So that’s the reflection: not only seeing what the words say but seeing what they mean, seeing how the author is using these words to convey a certain meaning.

Now let’s take a look at the next two sentences:

“After all the great unifying convictions that inspired the medieval world, high Gothic art can look fantastic and luxurious - what Marxists call conspicuous waste. And yet these centuries produce some of the greatest spirits in the history of man, amongst them St. Francis of Assisi and Dante.”

Using Grammar (and if you need a refresher check out "First Step in Improving Your MCAT CARS Score: Grammar" and "How to Analyze a MCAT CARS Passage Using Grammar"), we know that when we see “after all the great unifying convictions that inspired the medieval world” that it’s a subordinate clause. It’s just a modifier. The guts of the sentence are “high Gothic are can look fantastic and luxurious.”

But notice the contrast that comes after in the next sentence. Reflect on it. What is the author showing us? The author is contrasting fantasy and luxury with spirituality. So again, he’s telling us that the gothic world was a world of great contrasts, and what were the contrasts he has shown us so far? Serious and play. Luxurious and spiritual.

Let’s look at the conclusion sentence:

“Medieval man could see things very clearly, but he believed that these appearances should be considered as nothing more than symbols or tokens of an ideal order, which was the only true reality.”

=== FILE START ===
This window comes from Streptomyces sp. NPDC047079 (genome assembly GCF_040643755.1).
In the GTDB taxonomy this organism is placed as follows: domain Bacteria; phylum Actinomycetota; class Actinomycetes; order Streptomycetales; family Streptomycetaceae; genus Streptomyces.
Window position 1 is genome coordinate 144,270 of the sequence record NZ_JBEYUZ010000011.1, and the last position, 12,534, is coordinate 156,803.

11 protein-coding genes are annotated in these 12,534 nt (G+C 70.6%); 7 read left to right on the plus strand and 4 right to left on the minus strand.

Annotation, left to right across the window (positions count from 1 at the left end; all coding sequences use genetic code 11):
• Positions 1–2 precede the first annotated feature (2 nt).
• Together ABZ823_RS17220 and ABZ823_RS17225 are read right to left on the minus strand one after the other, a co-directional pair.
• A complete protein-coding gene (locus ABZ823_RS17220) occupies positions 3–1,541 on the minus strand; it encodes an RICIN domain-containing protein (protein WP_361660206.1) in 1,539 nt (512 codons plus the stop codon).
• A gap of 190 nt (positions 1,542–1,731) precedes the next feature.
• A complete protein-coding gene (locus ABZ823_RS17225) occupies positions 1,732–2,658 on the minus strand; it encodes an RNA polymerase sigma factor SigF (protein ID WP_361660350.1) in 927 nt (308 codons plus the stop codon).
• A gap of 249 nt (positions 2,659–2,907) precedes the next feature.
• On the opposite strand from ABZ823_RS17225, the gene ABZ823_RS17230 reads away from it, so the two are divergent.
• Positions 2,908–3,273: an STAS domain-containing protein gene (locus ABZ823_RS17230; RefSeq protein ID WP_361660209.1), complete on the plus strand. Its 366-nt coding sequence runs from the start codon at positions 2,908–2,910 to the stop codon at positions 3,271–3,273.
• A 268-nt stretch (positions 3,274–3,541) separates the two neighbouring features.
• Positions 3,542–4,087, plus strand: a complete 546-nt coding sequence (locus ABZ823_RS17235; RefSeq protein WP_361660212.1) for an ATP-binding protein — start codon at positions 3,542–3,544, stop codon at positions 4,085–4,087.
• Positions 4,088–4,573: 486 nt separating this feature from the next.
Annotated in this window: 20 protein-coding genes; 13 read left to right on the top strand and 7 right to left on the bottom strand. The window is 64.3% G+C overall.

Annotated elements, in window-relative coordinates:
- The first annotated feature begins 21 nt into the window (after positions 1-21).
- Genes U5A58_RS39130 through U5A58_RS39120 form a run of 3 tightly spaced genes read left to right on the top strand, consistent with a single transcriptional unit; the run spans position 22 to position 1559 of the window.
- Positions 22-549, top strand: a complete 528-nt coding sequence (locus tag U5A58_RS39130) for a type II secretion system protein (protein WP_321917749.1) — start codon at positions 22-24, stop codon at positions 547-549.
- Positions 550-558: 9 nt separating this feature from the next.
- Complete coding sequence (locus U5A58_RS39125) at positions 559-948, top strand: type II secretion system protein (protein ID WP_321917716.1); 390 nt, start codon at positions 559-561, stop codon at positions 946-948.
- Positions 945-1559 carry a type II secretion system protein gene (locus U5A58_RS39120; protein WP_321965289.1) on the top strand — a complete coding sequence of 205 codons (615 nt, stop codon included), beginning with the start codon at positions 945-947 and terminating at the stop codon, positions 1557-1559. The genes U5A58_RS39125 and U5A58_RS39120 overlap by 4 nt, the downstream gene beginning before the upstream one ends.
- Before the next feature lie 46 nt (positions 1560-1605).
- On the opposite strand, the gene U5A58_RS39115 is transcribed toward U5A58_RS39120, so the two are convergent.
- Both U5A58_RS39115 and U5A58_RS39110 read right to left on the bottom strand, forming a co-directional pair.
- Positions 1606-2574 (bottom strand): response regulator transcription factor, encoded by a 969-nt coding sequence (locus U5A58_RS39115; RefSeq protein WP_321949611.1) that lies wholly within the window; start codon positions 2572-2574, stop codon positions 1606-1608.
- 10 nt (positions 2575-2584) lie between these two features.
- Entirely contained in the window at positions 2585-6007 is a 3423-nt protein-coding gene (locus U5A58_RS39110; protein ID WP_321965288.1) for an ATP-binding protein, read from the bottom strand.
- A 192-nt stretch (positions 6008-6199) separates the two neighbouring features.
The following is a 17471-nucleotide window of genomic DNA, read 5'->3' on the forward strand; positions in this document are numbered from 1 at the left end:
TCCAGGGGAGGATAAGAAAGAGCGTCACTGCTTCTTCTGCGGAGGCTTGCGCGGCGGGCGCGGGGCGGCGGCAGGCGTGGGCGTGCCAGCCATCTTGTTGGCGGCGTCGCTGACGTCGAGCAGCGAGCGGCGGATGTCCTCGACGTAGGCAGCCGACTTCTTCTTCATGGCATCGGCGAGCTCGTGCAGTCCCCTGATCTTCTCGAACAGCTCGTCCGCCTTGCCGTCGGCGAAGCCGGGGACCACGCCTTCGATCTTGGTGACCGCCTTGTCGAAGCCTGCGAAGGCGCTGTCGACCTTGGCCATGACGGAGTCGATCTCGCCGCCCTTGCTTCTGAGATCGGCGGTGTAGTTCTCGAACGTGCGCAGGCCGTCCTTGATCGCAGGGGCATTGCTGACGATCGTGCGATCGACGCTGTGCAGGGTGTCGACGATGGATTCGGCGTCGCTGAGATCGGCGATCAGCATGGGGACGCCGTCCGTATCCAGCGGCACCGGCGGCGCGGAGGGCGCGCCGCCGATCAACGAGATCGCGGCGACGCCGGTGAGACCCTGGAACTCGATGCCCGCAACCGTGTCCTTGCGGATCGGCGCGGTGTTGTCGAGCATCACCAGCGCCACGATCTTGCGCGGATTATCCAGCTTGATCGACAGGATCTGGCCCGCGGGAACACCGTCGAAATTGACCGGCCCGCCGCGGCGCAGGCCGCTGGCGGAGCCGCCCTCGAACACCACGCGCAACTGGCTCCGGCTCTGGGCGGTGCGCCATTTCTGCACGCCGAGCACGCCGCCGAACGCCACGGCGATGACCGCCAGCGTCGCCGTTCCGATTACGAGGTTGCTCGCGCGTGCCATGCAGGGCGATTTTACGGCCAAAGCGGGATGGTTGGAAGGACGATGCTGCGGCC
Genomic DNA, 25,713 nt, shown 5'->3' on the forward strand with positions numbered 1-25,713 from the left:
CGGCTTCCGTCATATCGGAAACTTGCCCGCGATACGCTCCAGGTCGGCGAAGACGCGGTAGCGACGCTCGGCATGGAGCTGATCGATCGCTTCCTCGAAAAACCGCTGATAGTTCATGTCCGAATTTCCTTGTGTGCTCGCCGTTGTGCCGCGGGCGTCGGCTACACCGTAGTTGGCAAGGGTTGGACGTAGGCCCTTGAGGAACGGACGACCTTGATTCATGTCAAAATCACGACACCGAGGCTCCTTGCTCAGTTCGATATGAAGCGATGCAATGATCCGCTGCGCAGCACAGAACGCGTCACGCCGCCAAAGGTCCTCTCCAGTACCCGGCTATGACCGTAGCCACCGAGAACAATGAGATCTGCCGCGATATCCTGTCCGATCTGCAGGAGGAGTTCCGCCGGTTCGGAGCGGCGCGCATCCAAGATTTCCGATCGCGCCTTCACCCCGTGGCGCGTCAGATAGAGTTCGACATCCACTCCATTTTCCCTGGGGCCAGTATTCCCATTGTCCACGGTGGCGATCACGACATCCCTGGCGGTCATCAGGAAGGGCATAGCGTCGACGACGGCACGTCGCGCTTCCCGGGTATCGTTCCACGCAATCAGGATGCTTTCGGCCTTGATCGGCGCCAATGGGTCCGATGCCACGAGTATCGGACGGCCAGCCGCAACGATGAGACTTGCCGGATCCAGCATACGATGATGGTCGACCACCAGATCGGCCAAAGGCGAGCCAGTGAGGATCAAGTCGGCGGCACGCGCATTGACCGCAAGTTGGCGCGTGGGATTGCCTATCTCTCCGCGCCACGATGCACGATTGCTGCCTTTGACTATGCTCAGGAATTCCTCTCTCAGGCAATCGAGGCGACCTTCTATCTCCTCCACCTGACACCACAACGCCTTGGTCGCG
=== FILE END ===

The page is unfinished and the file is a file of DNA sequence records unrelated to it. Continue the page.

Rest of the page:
The main idea here is that medieval man (that’s the “he” the author is referring to) believed that appearances should be considered as nothing more than symbols or tokens of an ideal world.

Now let’s put it all together from the very beginning. We’ve got:

“the gothic world is a world of contrasts”

“the world of contrasts was the contrast between the spiritual and the physical”

“the physical is just a representation of the real ideal spiritual world”

So what we’ve been able to do is take this wall of worlds and use grammar, rhetoric, and reflective intelligence to reduce it to just a few words and a few key ideas.

These are the kinds of skills you really need to master in order to do well on the MCAT CARS section. It’s seeing what the relationship of ideas are, seeing how the flow of the argument goes, being able to take those really large sentences and break them down into smaller ideas, then seeing the relationship between those ideas and how they relate to the the topic or theme of the passage. Understanding this is what is going to allow you to answer MCAT CARS questions correctly.

Now, this can be a little bit difficult initially for science students because you’ve learned in such different ways. This is a whole new method of cognition but it’s something that any student can learn. One of the things to think about is when you take a look at these essays, cognitively think of them like a Christmas tree. The subject and theme is the trunk of the tree. The main ideas are the branches. And the facts are the ornaments. Once you understand the relationships of the ideas, once you understand how the basic theme influences all of them, all of it just comes together.

In addition to that, all of the studies have shown that rather than trying to remember facts, when you simply follow the flow of ideas, what happens is that the facts literally stick to them. You will remember the facts much more just by following the ideas that by trying to remember all the facts. Because when you remember them, and you lose the relationships, then it just becomes a wall of words again.